Editorial: Public money, private profit

Today Microsoft co-founder and chief technology architect Bill Gates is due to stand on a stage with senior UK government...

Today Microsoft co-founder and chief technology architect Bill Gates is due to stand on a stage with senior UK government ministers to announce a series of IT investments that promise to modernise the state of public sector IT.

National press and broadcasters will be there. Smiling faces will appear in our newspapers and on our TV screens. Gates, in the public's eye a symbol of modernity, will provide the appropriate sound-bites that will help the Government to project the progressive image it craves. The phrase "digital nervous system" may even rear its ugly head once again. We will be promised the most technologically advanced public services in the world - and be grateful. It is all very New Labour.

Sorry to pour cold water on this mutual preening, but the Government should be more careful when choosing its bedfellows. Contrary to the general view, Microsoft has never been a leading technology innovator. Most of its products and services - Dos, Windows, Internet Explorer, and Hotmail - have been bought, or borrowed, some in a manner which narrowly stayed on the right side of the law.

Worse still, the way it has used its practical monopoly of the PC operating system market has stifled innovation among its competitors according to the US Department of Justice. Although this case is now approaching a settlement, the European Commission is currently putting together a similar case to curtail alleged abuses of Microsoft's market dominance.

Nor can the company promise that government systems based on its technology will be secure. Business have had to grapple constantly with security glitches on Microsoft ISS Internet server. Meanwhile, the past couple of years have seen increasingly malevolent e-mail viruses, almost all enabled by Microsoft technology. Microsoft itself has suffered as a result of its own security shortcomings after hackers, possibly from Russia, viewed - and may have copied - versions of future Microsoft technology in a humiliating security breach.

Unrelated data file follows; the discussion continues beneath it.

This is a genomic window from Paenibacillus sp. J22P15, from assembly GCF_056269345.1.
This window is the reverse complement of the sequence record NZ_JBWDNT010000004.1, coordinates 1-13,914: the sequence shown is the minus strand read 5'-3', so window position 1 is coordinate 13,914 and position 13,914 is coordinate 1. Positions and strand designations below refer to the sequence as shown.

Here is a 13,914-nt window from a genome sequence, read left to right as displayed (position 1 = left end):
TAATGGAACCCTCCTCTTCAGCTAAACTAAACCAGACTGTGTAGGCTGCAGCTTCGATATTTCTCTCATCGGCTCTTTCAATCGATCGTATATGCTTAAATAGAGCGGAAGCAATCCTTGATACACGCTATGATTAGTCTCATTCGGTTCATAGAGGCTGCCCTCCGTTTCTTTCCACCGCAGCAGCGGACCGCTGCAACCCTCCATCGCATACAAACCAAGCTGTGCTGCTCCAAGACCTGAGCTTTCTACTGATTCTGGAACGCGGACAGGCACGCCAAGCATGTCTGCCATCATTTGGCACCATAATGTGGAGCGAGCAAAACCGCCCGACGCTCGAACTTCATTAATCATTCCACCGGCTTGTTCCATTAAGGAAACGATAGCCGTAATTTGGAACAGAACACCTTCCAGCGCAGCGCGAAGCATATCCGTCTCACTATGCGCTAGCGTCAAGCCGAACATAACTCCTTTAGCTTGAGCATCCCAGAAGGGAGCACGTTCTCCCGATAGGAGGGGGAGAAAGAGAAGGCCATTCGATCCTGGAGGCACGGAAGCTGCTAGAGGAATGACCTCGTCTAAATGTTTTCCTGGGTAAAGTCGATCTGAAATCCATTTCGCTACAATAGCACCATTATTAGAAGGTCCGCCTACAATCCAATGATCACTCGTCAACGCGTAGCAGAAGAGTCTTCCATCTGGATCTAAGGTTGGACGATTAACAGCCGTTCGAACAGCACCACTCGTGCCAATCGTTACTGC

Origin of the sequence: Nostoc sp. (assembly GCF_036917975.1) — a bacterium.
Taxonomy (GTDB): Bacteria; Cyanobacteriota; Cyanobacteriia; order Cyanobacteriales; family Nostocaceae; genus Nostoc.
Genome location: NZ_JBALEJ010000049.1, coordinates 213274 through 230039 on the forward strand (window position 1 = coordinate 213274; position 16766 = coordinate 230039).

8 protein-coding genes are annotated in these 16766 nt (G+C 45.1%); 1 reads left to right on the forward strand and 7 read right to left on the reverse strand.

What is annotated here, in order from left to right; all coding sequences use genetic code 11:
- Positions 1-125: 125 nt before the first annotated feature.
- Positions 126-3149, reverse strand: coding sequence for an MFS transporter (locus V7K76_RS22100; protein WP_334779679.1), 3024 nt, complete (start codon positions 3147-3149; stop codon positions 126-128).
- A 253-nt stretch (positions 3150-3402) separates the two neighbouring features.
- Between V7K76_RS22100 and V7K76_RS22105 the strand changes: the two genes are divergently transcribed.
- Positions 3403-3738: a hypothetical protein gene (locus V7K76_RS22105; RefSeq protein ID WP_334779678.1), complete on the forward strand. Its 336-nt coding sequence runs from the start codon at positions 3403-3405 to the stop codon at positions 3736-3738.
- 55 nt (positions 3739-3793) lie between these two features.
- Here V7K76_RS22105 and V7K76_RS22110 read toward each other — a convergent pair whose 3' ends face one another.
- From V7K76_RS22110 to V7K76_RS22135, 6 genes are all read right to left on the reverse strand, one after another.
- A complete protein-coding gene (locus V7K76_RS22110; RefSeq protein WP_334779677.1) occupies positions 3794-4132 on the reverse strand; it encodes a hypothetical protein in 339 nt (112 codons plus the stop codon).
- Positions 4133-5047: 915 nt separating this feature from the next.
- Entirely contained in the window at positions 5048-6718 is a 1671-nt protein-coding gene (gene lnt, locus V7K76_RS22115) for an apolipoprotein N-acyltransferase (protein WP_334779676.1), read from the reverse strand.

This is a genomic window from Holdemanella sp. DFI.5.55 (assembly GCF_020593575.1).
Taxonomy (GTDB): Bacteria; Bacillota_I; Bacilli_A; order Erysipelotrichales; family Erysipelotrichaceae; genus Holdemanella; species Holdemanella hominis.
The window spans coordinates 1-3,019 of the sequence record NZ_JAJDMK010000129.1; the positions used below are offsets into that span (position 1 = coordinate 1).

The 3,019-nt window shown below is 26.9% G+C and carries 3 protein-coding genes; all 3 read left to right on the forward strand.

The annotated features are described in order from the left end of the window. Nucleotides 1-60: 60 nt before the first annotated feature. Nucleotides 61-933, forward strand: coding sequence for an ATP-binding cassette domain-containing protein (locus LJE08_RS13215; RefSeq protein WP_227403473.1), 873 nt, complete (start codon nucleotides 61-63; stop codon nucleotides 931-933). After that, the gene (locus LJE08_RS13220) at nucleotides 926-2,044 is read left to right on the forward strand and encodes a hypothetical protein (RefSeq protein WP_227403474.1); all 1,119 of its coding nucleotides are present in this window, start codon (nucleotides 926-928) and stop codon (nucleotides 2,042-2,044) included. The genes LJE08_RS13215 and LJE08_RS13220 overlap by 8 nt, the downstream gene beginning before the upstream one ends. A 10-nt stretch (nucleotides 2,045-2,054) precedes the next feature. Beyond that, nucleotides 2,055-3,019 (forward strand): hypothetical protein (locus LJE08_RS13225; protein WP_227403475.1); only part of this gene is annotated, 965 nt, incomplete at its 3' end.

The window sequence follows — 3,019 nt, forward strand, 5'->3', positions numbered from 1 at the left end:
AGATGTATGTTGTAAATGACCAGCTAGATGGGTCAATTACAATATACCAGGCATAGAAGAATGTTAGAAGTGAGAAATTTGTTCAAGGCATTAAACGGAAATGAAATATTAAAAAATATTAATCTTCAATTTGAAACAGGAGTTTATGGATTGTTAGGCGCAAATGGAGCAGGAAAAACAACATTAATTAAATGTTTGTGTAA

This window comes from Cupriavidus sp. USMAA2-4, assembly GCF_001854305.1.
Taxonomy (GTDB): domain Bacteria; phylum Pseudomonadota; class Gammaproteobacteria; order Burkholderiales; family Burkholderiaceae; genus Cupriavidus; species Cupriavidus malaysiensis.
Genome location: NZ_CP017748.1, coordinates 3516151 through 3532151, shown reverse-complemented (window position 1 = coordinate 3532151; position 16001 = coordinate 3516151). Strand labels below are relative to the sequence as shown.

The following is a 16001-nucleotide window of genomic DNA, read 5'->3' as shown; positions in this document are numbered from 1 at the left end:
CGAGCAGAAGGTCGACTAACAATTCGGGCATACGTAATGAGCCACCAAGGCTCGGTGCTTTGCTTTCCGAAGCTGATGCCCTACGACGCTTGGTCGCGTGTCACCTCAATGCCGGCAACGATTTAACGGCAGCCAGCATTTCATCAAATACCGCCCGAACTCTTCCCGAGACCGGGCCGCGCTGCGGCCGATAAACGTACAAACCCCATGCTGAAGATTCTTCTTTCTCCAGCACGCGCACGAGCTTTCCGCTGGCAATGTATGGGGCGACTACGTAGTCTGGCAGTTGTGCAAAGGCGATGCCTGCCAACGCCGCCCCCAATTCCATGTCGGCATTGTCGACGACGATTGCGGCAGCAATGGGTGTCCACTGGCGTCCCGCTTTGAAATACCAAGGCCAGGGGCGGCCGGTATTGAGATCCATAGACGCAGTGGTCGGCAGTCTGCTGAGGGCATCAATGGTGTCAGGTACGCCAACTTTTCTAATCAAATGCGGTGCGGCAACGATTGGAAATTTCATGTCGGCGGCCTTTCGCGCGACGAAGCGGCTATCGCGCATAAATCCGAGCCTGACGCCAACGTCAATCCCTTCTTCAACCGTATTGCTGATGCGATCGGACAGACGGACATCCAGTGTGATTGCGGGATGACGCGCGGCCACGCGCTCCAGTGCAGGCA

And the Government's grand plans will cost money. A lot of money. This year Microsoft re-jigged its licensing model to "simplify" it for business users. In fact, businesses and public sector organisations have universally found costs will increase, although Microsoft disputes this.

The Government will be taking a huge risk - should it be unsatisfied with the projects, will it be easy to move to another supplier? And how much would such a move cost? Microsoft's track record on producing technology that can be easily integrated with that of its competitors raises an ominous spectre here.

While Britain is weighing up its alliances, both over the pond and across the channel, it is interesting to look at how our European partners are investing public money in IT. Both France and Germany are pouring funds into open source-based government IT systems. They will be developed by and freely available to public sector IT professionals. The business community at large will even benefit from new software without having to pay.

But the UK has opted to line the pockets of the world's richest man. After all, the spin doctors would hardly have allowed a Linux penguin on stage with a government minister, would they?

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